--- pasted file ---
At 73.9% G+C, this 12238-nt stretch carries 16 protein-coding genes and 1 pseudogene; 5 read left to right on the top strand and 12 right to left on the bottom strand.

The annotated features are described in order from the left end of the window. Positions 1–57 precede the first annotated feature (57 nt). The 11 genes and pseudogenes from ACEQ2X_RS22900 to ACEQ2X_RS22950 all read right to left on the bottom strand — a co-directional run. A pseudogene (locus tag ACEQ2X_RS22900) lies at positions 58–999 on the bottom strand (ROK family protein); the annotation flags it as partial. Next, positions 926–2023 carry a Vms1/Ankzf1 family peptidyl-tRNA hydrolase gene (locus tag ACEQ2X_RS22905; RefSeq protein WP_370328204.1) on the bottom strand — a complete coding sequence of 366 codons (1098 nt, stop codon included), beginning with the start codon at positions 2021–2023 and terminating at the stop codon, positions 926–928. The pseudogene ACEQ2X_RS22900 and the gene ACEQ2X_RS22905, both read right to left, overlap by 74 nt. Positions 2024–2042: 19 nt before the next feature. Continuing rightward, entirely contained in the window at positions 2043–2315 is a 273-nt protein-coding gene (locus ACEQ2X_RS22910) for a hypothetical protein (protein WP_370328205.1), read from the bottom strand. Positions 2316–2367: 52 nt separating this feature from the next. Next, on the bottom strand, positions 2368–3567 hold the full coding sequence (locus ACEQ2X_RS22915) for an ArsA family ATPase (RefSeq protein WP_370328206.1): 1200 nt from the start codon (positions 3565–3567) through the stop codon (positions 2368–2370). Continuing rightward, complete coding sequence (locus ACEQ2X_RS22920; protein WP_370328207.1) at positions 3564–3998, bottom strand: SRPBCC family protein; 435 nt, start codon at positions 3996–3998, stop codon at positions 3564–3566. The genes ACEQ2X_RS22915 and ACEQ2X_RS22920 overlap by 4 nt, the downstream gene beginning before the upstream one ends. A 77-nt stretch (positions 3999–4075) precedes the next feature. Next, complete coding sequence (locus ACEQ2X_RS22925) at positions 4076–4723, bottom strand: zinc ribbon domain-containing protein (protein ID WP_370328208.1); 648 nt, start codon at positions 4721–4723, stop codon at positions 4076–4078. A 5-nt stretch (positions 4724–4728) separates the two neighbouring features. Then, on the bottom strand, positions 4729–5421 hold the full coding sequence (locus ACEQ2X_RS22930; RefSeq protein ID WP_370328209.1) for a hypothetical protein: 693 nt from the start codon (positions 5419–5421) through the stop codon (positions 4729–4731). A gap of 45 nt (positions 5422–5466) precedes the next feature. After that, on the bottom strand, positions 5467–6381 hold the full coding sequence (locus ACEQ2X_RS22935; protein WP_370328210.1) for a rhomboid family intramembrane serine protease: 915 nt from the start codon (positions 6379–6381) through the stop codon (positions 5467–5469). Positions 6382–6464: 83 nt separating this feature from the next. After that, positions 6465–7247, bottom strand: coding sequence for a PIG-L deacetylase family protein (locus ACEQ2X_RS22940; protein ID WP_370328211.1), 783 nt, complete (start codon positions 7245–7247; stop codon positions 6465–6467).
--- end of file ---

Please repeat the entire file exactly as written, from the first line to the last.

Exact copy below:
At 73.9% G+C, this 12238-nt stretch carries 16 protein-coding genes and 1 pseudogene; 5 read left to right on the top strand and 12 right to left on the bottom strand.

The annotated features are described in order from the left end of the window. Positions 1–57 precede the first annotated feature (57 nt). The 11 genes and pseudogenes from ACEQ2X_RS22900 to ACEQ2X_RS22950 all read right to left on the bottom strand — a co-directional run. A pseudogene (locus tag ACEQ2X_RS22900) lies at positions 58–999 on the bottom strand (ROK family protein); the annotation flags it as partial. Next, positions 926–2023 carry a Vms1/Ankzf1 family peptidyl-tRNA hydrolase gene (locus tag ACEQ2X_RS22905; RefSeq protein WP_370328204.1) on the bottom strand — a complete coding sequence of 366 codons (1098 nt, stop codon included), beginning with the start codon at positions 2021–2023 and terminating at the stop codon, positions 926–928. The pseudogene ACEQ2X_RS22900 and the gene ACEQ2X_RS22905, both read right to left, overlap by 74 nt. Positions 2024–2042: 19 nt before the next feature. Continuing rightward, entirely contained in the window at positions 2043–2315 is a 273-nt protein-coding gene (locus ACEQ2X_RS22910) for a hypothetical protein (protein WP_370328205.1), read from the bottom strand. Positions 2316–2367: 52 nt separating this feature from the next. Next, on the bottom strand, positions 2368–3567 hold the full coding sequence (locus ACEQ2X_RS22915) for an ArsA family ATPase (RefSeq protein WP_370328206.1): 1200 nt from the start codon (positions 3565–3567) through the stop codon (positions 2368–2370). Continuing rightward, complete coding sequence (locus ACEQ2X_RS22920; protein WP_370328207.1) at positions 3564–3998, bottom strand: SRPBCC family protein; 435 nt, start codon at positions 3996–3998, stop codon at positions 3564–3566. The genes ACEQ2X_RS22915 and ACEQ2X_RS22920 overlap by 4 nt, the downstream gene beginning before the upstream one ends. A 77-nt stretch (positions 3999–4075) precedes the next feature. Next, complete coding sequence (locus ACEQ2X_RS22925) at positions 4076–4723, bottom strand: zinc ribbon domain-containing protein (protein ID WP_370328208.1); 648 nt, start codon at positions 4721–4723, stop codon at positions 4076–4078. A 5-nt stretch (positions 4724–4728) separates the two neighbouring features. Then, on the bottom strand, positions 4729–5421 hold the full coding sequence (locus ACEQ2X_RS22930; RefSeq protein ID WP_370328209.1) for a hypothetical protein: 693 nt from the start codon (positions 5419–5421) through the stop codon (positions 4729–4731). A gap of 45 nt (positions 5422–5466) precedes the next feature. After that, on the bottom strand, positions 5467–6381 hold the full coding sequence (locus ACEQ2X_RS22935; protein WP_370328210.1) for a rhomboid family intramembrane serine protease: 915 nt from the start codon (positions 6379–6381) through the stop codon (positions 5467–5469). Positions 6382–6464: 83 nt separating this feature from the next. After that, positions 6465–7247, bottom strand: coding sequence for a PIG-L deacetylase family protein (locus ACEQ2X_RS22940; protein ID WP_370328211.1), 783 nt, complete (start codon positions 7245–7247; stop codon positions 6465–6467).